Judi has spoken at conferences and meetings throughout the U.S. and has appeared on many radio and television programs, discussing the topics of self-help and patients' rights. Her international work took her to Canada, England, Scotland, Ireland, Iceland, Sweden, Holland, Portugal, Italy, Australia, New Zealand and Japan.
In 1992, Judi was awarded the Distinguished Service Award of the President of the United States by the President's Committee on Employment of People with Disabilities. She also received the David J. Vail National Advocacy Award and the 1995 Pike Prize, which honors those who have given outstanding service to people with disabilities.
[From the Boston Globe,
March 22, 2009:
“NOTHING ABOUT US Without Us.”
That is the motto of a grass-roots movement that has carried various names over the last generation, but has always revolved around a single principle: self-determination for people diagnosed with mental illness. Call them psychiatric patients or consumers or survivors, they are fighting together to gain more control over their treatment, and more say in the mental health system overall. And they have won some striking successes in recent years, gaining more input into official policy and creating new jobs for people who, 12-step-style, have recovered from the worst of their illness and now want to help others in crisis.
The mother of that movement, many people would say, is Judi Chamberlin of Arlington.
Chamberlin was hospitalized against her will for depression in 1966, and shocked by how she was treated. Her seminal book, “On Our Own: Patient-Controlled Alternatives to the Mental Health System,” came out in 1978, and became a manifesto for the movement. Chamberlin's activism for patients' rights spanned the next 31 years, and evolved with the history of mental health treatment in this country.
At first, in a system that relied heavily on state hospitals, she focused largely on protecting inpatients' basic rights. As “deinstitutionalization” took hold and the hospitals emptied, she focused more on outpatients' needs for services and dignity as well. She also joined forces with activists for people with physical disabilities, and extended her reach internationally, helping push a treaty on disability rights that the United Nations passed in 2006. Read the full article.
From the Disability Social History Project:
"In her early 20s Judi Chamberlin was hospitalized in a state institution due to depression. She was horrified by the prison-like atmosphere of the hospital and soon discovered that, as a psychiatric patient, she had no legal rights. Later, in the 1970s, Judi cofounded a group of psychiatric survivors called the Mental Patients Liberation Front. In 1978 she published a book, On Our Own: Patient-Controlled Alternatives to the Mental Health System. Judi received the Distinguished Service Award of the President of the United States from the President's Committee on Employment of People with Disabilities in 1992."
Chamberlin, J. (1998). Citizen rights and psychiatric disability. Psychiatric Rehabilitation Journal, 21, 405-408.
Chamberlin, Judi. (1998). Confessions of a Noncompliant Patient. Journal of Psychosocial Nursing and Mental Health Services, 36(4), 49-52.
Rogers, E. S., Chamberlin, J., et al. (1997). A consumer-constructed scale to measure empowerment among users of mental health services.Psychiatric Services, 48(8), 1042-1047.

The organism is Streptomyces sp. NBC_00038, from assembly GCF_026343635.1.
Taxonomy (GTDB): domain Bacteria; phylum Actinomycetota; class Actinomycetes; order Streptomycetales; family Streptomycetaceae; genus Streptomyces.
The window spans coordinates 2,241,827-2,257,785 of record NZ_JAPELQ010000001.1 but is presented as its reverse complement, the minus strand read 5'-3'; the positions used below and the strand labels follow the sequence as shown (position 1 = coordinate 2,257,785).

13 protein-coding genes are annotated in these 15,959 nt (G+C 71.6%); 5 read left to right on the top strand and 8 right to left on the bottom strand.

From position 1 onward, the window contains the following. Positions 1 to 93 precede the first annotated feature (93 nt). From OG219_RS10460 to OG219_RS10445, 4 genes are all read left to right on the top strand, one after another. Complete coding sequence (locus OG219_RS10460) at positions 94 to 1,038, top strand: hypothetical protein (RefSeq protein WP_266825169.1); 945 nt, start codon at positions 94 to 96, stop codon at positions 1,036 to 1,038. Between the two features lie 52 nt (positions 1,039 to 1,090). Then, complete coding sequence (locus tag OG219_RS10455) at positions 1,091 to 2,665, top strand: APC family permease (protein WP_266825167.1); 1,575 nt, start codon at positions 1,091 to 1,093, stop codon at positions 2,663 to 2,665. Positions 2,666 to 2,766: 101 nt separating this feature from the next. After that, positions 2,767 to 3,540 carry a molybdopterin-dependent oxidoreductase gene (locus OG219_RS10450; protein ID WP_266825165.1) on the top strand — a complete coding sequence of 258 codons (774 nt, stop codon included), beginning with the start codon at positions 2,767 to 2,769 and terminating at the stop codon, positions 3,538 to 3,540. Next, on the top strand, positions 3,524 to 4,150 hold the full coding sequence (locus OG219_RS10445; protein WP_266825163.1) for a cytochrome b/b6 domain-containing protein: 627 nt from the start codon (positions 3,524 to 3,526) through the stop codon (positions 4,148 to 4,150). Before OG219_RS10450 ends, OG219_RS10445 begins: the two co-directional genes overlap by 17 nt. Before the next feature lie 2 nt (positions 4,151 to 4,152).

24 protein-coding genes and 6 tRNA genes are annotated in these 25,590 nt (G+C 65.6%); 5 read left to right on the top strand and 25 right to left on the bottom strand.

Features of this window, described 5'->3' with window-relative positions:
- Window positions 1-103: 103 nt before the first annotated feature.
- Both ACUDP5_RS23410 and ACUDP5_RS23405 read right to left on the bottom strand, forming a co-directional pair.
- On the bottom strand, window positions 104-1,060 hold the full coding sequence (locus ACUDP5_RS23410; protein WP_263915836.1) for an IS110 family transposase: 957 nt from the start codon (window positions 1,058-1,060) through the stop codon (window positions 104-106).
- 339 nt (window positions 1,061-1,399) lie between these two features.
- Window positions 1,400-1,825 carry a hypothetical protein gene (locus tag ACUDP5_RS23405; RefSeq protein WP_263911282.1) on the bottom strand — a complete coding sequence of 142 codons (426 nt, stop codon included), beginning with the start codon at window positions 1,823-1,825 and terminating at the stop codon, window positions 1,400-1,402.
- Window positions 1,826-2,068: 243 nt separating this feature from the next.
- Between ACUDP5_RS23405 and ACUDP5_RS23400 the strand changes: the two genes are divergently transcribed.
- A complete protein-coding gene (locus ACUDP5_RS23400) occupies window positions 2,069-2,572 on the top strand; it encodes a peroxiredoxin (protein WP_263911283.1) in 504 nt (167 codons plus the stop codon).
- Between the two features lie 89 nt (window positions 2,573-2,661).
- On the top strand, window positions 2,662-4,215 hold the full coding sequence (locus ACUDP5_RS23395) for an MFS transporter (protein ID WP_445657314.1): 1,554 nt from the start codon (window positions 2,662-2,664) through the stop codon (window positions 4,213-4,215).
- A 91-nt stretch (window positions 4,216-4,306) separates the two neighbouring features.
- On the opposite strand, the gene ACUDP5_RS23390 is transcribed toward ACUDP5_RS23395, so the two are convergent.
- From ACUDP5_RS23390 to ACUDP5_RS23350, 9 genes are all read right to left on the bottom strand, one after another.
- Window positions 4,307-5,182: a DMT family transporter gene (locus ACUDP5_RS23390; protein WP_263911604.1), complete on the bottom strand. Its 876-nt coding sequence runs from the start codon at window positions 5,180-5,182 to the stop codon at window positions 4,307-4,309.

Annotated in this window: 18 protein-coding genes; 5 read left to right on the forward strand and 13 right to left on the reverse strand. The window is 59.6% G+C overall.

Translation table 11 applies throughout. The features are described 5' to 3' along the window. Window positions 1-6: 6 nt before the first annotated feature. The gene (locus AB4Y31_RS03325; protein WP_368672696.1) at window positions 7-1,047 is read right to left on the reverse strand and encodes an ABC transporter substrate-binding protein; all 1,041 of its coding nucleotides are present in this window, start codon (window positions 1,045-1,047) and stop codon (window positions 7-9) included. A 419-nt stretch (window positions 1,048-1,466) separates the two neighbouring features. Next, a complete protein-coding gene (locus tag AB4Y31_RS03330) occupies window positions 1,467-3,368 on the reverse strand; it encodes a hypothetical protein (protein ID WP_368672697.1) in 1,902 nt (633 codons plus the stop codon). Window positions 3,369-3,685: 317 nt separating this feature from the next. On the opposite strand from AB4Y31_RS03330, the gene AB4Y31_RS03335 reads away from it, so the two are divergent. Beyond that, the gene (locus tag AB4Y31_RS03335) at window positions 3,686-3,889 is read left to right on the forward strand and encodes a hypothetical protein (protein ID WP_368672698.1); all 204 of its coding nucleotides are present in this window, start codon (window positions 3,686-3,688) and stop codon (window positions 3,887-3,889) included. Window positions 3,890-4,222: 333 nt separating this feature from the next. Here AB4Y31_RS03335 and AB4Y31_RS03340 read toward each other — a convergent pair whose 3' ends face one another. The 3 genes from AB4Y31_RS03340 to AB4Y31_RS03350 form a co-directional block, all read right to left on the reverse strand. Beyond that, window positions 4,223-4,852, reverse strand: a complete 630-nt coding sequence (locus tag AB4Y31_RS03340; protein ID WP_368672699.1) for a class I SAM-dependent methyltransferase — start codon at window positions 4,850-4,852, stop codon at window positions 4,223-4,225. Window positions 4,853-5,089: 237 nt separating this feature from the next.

Chamberlin, Judi, E. Sally Rogers, & Ellison, Marsha Langer, (1996). Self-Help Programs: A Description of Their Characteristics and Their Members.Psychiatric Rehabilitation Journal, 19(3), 33-4.
Chamberlin, Judi. (1995). Mental Health: choice and dignity. The Magazine of the World Health Organization, 48(5), 16-17.
Chamberlin, Judi. (1990). The Ex-Patients' Movement: Where We've Been and Where We're Going. The Journal of Mind and Behavior, 11(3&4), 323-336.
A talk with Judi Chamberlin: Facing death, a plea for the dignity of psychiatric patients, Carey Goldberg, Boston Globe, March 22, 2009.
Harding, C.M., Gagne, C., Deegan, P. Ridgway, P., & Chamberlin, J. Pre-Conference Institute: Recovery: A Global Perspective. Innovations in Recovery & Rehabilitation: The Decade of the Person Conference. Boston, MA (Oct. 24, 2002).
Harding, C., Anthony, W., Chamberlin, J., & Farkas, M. Chamberlin.The Recovery Vision: New paradigm, new questions, new answers. World Health Organization Collaborating Center for World Health Day, 2001. Boston, MA. (April 7, 2001).
Chamberlin, J. Plenary panel presentation on rights issues. National Conference on Mental Health Statistics, Washington, DC. (May 31, 2000).
Chamberlin, J. Plenary panel presentation on consumer issues at WAPR, Paris, France. (May 9, 2000).
Chamberlin, J. Pre-conference institute on advocacy skills. Second National Conference on Best Practices and Mental Health Reform, Vancouver, BC, Canada. (April 5, 2000).
Chamberlin, J. Self-help, recovery, and the consumer/survivor movement.CASCAP consumer/provider program. (March 31, 2000).
Chamberlin, J. Presentation on consumer/survivor movement, self-help, and recovery for staff at HSRI. (January 24, 2000).
Chamberlin, J. Presentation to LeRoy Spaniol's class on advocacy and empowerment. (December 15, 1999).
Chamberlin, J. Training on advance directives for Hungarian ombudsman trainees, Budapest, Hungary. (November 12, 1999).
Chamberlin, J. Two day training session on advocacy for members of the Voice Of Soul (Hungarian ex-patient organization), Budapest, Hungary. (November 11-12, 1999).
Chamberlin, J. Participated in National Summit on Self-Determination, (October 21-23, 1999).
Chamberlin, J. Presentation on empowerment and recovery, and how professionals and consumers can work together to promote these goals. Ontario International Association of Psychosocial Rehabilitation Services conference, Niagara Falls, Ont., Canada. (October 20, 1999).
Chamberlin, J. Presentation on empowerment at Quebec-wide psychiatric rehabilitation conference, Ste. Hyacinthe, Quebec, Canada. (October 7, 1999).
Chamberlin, J. Self-help, recovery, and the consumer/survivor movement.CASCAP consumer/provider program. (September 27, 1999).
Chamberlin, J. Wisconsin statewide consumer conference, Wisconsin Rapids, WI (September 11, 1999).
Chamberlin, J. Presentation to group of Hungarian ombudsman-trainees touring the US under. MDRI. (October 18, 1999). Chamberlin, J. Presented on empowerment and recovery to a group of Albanian mental health professionals touring the US. Mental Disability Rights International (MDRI). (July 29, 1999).
Photographs by Tom Olin